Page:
Small businesses borrowed big in June, ABS data shows

Sydney plumber Andre Fayad is one of the business owners who took advantage of tax incentives. Picture: Jonathan Ng
Sydney plumber Andre Fayad is one of the business owners who took advantage of tax incentives. Picture: Jonathan Ng

Small business owners rushed to take advantage of the government’s boosted instant asset tax write-off incentives ahead of the end of financial year, with lending to these firms surging by nearly one third, to $3.6bn, in June.

The increase in new lending was mostly for the purposes for plant and equipment finance, the Australian Bureau of Statistics figures showed.

The rush to take advantage of the expanded $150,000 write-off scheme — which Treasurer Josh Frydenberg in June extended to the end of the year – also triggered a surge in a 20 per cent surge in the value of new loan commitments for cars, which drove a 5.2 per cent jump in fixed term personal finance, the ABS figures showed.

New lending to medium-sized businesses returned to levels not seen since August last year, but the increase was driven by lending for “general business purposes”, rather than plant and equipment, suggesting tax was not a driving factor.

The ABS data also showed new home loan approvals managed a partial recovery in June, lifting 6.2 per cent after a much sharper plunge in May when COVID-19 restrictions dragged on housing market activity.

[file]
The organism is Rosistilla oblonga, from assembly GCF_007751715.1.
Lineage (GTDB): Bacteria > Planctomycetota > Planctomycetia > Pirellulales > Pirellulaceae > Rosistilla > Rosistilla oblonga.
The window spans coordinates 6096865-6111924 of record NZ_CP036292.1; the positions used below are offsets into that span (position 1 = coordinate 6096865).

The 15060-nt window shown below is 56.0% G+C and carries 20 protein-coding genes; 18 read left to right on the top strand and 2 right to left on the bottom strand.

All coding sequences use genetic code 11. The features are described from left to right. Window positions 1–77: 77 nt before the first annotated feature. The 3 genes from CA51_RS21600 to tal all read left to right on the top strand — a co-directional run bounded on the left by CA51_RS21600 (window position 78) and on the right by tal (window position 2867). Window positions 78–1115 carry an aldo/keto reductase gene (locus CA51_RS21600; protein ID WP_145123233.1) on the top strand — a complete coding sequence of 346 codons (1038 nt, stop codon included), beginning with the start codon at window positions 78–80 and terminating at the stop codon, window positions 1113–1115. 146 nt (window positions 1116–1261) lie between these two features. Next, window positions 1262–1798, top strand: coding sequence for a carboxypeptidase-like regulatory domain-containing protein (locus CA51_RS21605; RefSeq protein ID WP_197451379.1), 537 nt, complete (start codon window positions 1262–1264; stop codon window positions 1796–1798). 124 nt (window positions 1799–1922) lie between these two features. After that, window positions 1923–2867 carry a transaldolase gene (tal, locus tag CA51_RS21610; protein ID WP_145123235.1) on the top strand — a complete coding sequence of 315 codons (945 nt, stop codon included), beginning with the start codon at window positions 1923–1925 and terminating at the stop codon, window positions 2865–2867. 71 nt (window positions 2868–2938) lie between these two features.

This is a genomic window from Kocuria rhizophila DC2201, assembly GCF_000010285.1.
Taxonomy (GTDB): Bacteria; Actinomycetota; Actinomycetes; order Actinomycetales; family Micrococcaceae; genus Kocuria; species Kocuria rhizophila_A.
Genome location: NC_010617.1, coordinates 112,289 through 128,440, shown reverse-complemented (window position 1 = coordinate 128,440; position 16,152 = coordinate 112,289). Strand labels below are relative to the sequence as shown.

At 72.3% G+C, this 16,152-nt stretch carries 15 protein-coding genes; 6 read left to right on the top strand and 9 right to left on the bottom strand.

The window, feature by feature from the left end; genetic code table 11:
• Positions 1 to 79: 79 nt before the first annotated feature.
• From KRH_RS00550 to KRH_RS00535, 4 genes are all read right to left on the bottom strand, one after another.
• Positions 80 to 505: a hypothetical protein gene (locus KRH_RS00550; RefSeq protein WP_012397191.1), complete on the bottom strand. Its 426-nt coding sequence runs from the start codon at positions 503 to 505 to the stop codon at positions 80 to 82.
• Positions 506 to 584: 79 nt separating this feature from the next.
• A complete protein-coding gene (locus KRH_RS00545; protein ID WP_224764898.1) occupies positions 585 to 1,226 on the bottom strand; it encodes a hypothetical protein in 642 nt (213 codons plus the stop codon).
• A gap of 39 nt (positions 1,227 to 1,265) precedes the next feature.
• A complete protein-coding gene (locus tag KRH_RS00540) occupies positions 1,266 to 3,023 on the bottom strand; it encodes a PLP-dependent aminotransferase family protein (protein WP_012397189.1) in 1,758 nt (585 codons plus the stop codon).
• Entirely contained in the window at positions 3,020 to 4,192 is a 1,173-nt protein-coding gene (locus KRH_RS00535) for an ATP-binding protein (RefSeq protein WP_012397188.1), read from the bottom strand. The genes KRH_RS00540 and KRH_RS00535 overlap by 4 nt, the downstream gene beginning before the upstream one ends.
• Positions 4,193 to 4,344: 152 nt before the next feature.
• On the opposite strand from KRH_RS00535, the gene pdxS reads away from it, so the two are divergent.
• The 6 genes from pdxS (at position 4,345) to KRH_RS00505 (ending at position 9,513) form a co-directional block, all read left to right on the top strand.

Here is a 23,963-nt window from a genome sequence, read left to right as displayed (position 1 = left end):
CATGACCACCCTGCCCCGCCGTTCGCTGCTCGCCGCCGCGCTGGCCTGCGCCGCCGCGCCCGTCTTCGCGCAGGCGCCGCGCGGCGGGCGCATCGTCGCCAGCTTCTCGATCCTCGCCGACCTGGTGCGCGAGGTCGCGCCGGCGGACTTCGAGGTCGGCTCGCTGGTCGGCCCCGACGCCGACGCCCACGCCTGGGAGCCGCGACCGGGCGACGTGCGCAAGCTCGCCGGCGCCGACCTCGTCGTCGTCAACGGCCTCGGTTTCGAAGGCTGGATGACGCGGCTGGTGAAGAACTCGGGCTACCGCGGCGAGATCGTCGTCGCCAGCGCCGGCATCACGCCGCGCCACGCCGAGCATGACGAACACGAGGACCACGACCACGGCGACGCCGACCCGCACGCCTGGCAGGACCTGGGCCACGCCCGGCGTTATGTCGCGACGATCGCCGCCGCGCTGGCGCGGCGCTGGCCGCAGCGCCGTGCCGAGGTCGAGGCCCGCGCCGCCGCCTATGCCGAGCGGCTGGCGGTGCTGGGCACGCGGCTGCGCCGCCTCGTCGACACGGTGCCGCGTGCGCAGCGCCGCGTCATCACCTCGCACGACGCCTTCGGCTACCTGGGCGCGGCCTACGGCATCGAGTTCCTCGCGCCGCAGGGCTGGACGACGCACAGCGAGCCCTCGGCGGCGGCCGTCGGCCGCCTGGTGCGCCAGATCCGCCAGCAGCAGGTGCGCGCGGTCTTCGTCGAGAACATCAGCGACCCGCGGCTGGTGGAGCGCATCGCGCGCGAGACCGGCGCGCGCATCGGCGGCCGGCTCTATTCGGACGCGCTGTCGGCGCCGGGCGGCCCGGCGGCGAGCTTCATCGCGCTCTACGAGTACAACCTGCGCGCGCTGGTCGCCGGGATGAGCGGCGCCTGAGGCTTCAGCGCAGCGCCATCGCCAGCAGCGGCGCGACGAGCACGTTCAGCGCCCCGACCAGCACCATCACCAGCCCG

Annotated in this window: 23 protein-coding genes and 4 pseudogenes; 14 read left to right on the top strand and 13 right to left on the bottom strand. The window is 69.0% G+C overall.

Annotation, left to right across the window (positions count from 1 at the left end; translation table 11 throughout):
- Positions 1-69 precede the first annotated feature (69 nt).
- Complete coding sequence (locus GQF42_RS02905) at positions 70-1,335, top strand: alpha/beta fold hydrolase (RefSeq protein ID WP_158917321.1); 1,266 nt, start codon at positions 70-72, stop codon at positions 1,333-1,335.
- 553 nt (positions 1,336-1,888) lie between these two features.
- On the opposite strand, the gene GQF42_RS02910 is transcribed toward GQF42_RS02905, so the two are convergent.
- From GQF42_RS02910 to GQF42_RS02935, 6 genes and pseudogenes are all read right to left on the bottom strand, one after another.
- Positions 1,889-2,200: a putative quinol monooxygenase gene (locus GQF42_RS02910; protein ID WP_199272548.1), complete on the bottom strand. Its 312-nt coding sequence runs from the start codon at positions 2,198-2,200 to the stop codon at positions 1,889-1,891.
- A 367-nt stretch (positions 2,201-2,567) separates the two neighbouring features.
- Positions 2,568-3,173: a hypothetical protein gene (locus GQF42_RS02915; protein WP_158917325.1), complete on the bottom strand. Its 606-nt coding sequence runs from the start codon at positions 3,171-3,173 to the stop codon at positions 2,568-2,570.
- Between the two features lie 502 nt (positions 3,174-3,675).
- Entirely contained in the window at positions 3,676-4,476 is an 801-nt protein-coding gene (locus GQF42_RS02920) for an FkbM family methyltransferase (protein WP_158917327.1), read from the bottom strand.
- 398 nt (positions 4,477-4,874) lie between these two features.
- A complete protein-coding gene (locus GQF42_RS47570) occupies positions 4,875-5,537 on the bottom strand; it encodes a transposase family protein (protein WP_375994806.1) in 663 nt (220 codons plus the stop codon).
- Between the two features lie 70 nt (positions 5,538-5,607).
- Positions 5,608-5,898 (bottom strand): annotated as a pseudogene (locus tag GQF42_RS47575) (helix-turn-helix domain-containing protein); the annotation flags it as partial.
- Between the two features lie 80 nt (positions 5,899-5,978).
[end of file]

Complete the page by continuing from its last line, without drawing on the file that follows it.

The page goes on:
House lending commitments, excluding refinancing, for the month reached $17.4bn, the seasonally adjusted figures from the ABS showed. Of that, new lending for homes in which to live climbed 5.5 per cent to $13bn, while new housing loan commitments for investment purposes lifted by 8.1 per cent to $4.4bn.

READ MORE:Frydenberg brokers Vic business crisis talks|Treasurer hostage as nightmare haunts nation|Vic lockdowns feel ‘warlike’: Treasurer|Business calls for big boost to R&D

ABS chief economist Bruce Hockman said the June rise in home loan approvals “reflects the easing of COVID-19 restrictions in May on auctions, open houses and mobility in general”.

Nevertheless, new lending remains well below pre-COVID levels, Mr Hockman said.

“Despite the rebound in lending activity, the value of housing loan commitments in June was down over 10 per cent compared to March after large falls in April and May.”

Mortgage rates have reached record lows through the health crisis as the Reserve Bank dropped its cash rate target to 0.25 per cent in March and implemented a bond-buying program, which has pinned three-year bond yields at the same level, leading to fixed home lending rates plummeting close to 2 per cent.